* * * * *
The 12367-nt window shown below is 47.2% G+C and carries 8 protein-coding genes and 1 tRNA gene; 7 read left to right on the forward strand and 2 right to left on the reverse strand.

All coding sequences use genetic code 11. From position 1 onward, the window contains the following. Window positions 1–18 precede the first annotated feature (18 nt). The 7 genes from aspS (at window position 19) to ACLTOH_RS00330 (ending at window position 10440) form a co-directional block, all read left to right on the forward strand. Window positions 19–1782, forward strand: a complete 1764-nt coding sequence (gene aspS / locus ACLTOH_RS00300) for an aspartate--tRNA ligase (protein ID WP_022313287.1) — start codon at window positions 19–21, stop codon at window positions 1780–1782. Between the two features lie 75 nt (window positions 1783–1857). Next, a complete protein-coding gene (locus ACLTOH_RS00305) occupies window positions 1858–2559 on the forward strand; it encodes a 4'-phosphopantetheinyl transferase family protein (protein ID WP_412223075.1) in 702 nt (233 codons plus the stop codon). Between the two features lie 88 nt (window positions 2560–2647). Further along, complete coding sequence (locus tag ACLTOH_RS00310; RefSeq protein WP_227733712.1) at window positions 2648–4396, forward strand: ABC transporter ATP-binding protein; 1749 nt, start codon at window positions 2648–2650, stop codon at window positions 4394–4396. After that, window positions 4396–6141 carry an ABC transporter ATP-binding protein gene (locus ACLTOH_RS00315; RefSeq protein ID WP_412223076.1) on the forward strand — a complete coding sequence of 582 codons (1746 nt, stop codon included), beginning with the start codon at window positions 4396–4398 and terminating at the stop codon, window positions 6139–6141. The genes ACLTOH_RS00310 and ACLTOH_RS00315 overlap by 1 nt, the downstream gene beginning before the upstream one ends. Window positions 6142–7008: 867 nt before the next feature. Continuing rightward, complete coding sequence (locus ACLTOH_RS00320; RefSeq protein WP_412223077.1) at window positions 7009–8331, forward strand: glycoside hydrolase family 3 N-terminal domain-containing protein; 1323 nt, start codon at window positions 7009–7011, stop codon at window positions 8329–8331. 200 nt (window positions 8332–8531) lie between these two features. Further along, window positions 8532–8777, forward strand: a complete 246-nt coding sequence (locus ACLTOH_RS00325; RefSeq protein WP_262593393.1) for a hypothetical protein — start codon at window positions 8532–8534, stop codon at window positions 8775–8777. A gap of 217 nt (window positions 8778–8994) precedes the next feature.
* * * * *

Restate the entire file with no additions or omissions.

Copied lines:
The 12367-nt window shown below is 47.2% G+C and carries 8 protein-coding genes and 1 tRNA gene; 7 read left to right on the forward strand and 2 right to left on the reverse strand.

All coding sequences use genetic code 11. From position 1 onward, the window contains the following. Window positions 1–18 precede the first annotated feature (18 nt). The 7 genes from aspS (at window position 19) to ACLTOH_RS00330 (ending at window position 10440) form a co-directional block, all read left to right on the forward strand. Window positions 19–1782, forward strand: a complete 1764-nt coding sequence (gene aspS / locus ACLTOH_RS00300) for an aspartate--tRNA ligase (protein ID WP_022313287.1) — start codon at window positions 19–21, stop codon at window positions 1780–1782. Between the two features lie 75 nt (window positions 1783–1857). Next, a complete protein-coding gene (locus ACLTOH_RS00305) occupies window positions 1858–2559 on the forward strand; it encodes a 4'-phosphopantetheinyl transferase family protein (protein ID WP_412223075.1) in 702 nt (233 codons plus the stop codon). Between the two features lie 88 nt (window positions 2560–2647). Further along, complete coding sequence (locus tag ACLTOH_RS00310; RefSeq protein WP_227733712.1) at window positions 2648–4396, forward strand: ABC transporter ATP-binding protein; 1749 nt, start codon at window positions 2648–2650, stop codon at window positions 4394–4396. After that, window positions 4396–6141 carry an ABC transporter ATP-binding protein gene (locus ACLTOH_RS00315; RefSeq protein ID WP_412223076.1) on the forward strand — a complete coding sequence of 582 codons (1746 nt, stop codon included), beginning with the start codon at window positions 4396–4398 and terminating at the stop codon, window positions 6139–6141. The genes ACLTOH_RS00310 and ACLTOH_RS00315 overlap by 1 nt, the downstream gene beginning before the upstream one ends. Window positions 6142–7008: 867 nt before the next feature. Continuing rightward, complete coding sequence (locus ACLTOH_RS00320; RefSeq protein WP_412223077.1) at window positions 7009–8331, forward strand: glycoside hydrolase family 3 N-terminal domain-containing protein; 1323 nt, start codon at window positions 7009–7011, stop codon at window positions 8329–8331. 200 nt (window positions 8332–8531) lie between these two features. Further along, window positions 8532–8777, forward strand: a complete 246-nt coding sequence (locus ACLTOH_RS00325; RefSeq protein WP_262593393.1) for a hypothetical protein — start codon at window positions 8532–8534, stop codon at window positions 8775–8777. A gap of 217 nt (window positions 8778–8994) precedes the next feature.